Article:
• The Open Resource Centre, offers a wealth of resources on how to use open source, Web 2.0, and other 21st century technologies to improve K-12 instruction. Browse contributor’s posts, in categories that include digital video, collaborative software, podcasting and “makes you think.”

  • In Office 2007, Microsoft changed how files are saved, so older versions of Office will not be able to open the newer version’s spreadsheets, documents, or presentations. This site offers multiple options for Office 2007 converters and viewers, or alternatively, describes how to save files in the old Office format.
  • BrainHoney, powered by Agilix, may be just getting started, but it’s got quite the buzz. A sample set of instructional games, for example, are engaging and innovative. The site draws on social networking’s power to create an “open-door global classroom.” Both students and teachers can use the tool to build interactive projects, lessons, activities and more, as everyone learns and shares together.
  • The Concord Consortium offers free math, science, ecology and modeling open-source software for teachers and students, plus tutorials and resources. For example, the BioLogica and Dynamica modelers handle biology and physics. VideoPaper Builder simplifies the making of video-based case studies for professional development, and crossing disciplines are programs from the Consortium’s Center for Sustainable Future, designed to prompt students to think about conserving natural resources. Included are a What-If Builder writing tool, Community Planner modeler and Ecological Footprint Calculator. A searchable database of classroom-tested activities accompanies the tools.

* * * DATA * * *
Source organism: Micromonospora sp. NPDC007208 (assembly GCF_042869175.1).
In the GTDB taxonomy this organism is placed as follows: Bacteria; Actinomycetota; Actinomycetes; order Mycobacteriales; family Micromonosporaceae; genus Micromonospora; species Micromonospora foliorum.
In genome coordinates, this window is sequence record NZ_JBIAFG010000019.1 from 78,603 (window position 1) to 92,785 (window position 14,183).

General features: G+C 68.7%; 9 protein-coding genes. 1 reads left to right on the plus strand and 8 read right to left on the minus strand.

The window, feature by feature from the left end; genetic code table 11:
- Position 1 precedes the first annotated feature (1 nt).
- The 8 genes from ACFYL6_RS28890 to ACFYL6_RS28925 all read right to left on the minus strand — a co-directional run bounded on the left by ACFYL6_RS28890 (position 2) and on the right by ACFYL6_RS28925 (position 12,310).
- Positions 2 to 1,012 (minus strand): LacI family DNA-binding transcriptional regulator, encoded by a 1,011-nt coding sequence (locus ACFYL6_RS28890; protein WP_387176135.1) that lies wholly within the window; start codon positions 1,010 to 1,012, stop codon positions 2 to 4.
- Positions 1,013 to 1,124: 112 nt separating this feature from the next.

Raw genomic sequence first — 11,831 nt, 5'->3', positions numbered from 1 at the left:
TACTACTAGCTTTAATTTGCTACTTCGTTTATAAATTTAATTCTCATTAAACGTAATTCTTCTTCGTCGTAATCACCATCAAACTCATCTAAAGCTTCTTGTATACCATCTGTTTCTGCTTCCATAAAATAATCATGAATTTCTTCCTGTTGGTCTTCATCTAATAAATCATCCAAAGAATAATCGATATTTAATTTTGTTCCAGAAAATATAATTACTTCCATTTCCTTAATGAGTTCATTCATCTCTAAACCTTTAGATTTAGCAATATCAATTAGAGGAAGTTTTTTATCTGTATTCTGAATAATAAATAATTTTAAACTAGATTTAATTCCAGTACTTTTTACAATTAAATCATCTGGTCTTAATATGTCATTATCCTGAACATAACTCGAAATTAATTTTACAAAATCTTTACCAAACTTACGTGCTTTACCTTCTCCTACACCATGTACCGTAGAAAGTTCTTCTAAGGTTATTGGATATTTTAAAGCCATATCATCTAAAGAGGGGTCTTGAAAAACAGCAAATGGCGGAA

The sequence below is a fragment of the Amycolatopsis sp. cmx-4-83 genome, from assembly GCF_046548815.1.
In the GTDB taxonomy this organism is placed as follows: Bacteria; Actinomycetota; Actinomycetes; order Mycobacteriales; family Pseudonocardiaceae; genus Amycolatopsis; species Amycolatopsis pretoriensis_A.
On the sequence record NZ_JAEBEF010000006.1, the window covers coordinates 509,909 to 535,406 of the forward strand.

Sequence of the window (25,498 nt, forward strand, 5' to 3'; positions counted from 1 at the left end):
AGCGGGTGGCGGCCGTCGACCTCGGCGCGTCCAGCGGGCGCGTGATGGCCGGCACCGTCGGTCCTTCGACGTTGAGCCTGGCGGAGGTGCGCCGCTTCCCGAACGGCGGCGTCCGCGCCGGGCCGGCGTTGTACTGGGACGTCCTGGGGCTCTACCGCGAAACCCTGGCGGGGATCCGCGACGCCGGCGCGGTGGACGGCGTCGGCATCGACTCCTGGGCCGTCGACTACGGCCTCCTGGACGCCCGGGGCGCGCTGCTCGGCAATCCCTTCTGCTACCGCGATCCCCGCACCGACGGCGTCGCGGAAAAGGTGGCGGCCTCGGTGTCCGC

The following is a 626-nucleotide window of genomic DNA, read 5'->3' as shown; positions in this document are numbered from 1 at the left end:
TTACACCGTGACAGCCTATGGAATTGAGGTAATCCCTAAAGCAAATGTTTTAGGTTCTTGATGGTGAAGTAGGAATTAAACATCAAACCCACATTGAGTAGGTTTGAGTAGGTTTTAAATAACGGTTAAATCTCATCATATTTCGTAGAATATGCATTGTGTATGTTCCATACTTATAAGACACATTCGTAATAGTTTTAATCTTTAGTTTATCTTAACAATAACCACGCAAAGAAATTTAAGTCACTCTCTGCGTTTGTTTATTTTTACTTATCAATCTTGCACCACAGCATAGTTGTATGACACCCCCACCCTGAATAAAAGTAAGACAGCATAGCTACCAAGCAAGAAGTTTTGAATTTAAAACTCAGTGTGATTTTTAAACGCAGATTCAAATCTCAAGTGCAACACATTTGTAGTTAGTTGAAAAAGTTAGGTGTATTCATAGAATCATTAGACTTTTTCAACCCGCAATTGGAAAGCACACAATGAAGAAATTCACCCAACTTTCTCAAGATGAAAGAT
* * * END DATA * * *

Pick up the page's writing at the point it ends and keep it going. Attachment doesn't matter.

• coined “wiki for curriki” to describe its library of educator generated, edited and vetted instructional content for K-12. Teachers from all over the world share everything from minilessons to full courses. The site now comprises thousands of searchable resources from 35,000 (and rising) members. Further, a new Currikulum Builder tools helps novices to build original lessons and experienced users to collect resources.

  • Boasting the world’s largest online community of collaborating K-12 learners (7 million in 191 countries), ePals is well known for connecting classrooms and students. Its SchoolMail and SchoolBlog programs provide safe, secure environments. Now the firm has launched Ask ePals, a free Web service to locate resources, content, advice, tips and more.

  • Thinkport is “home port” to a huge fleet of the K-12 community. From Maryland Public Television and Johns Hopkins University, the site offers a comprehensive array of K-12 resources, such as the popular Online Field Trips. It also includes Builders for lessons, projects, classroom Web sites and student activities; thousands of standards-based lessons; a multitude of videoclips; a personal calendar-and more.

  • GabCast and Gcast are both web sites offering free accounts for learners of any age who want to use a cell phone or other POTS (plain old telephone system) line as a mobile recording device. In the case of GabCast, after registering for a free account users create a “channel” and are assigned a unique channel number. Users can then dial a toll free number and record up to 60 seconds of audio. Recorded audio files can then be downloaded and combined into a podcast using free digital audio editing software such as Audacity (

  • This URL takes you directly to the news page of the Time for Kids site. A great learning station that you never have to change is to have students visit the news page, choose an article, and then report on the news using a data gathering sheet or document. If you have time, take it one step further and allow students to audio or video record their news report. The Time for Kids site has a variety of information, links for parents and students, and games, of course.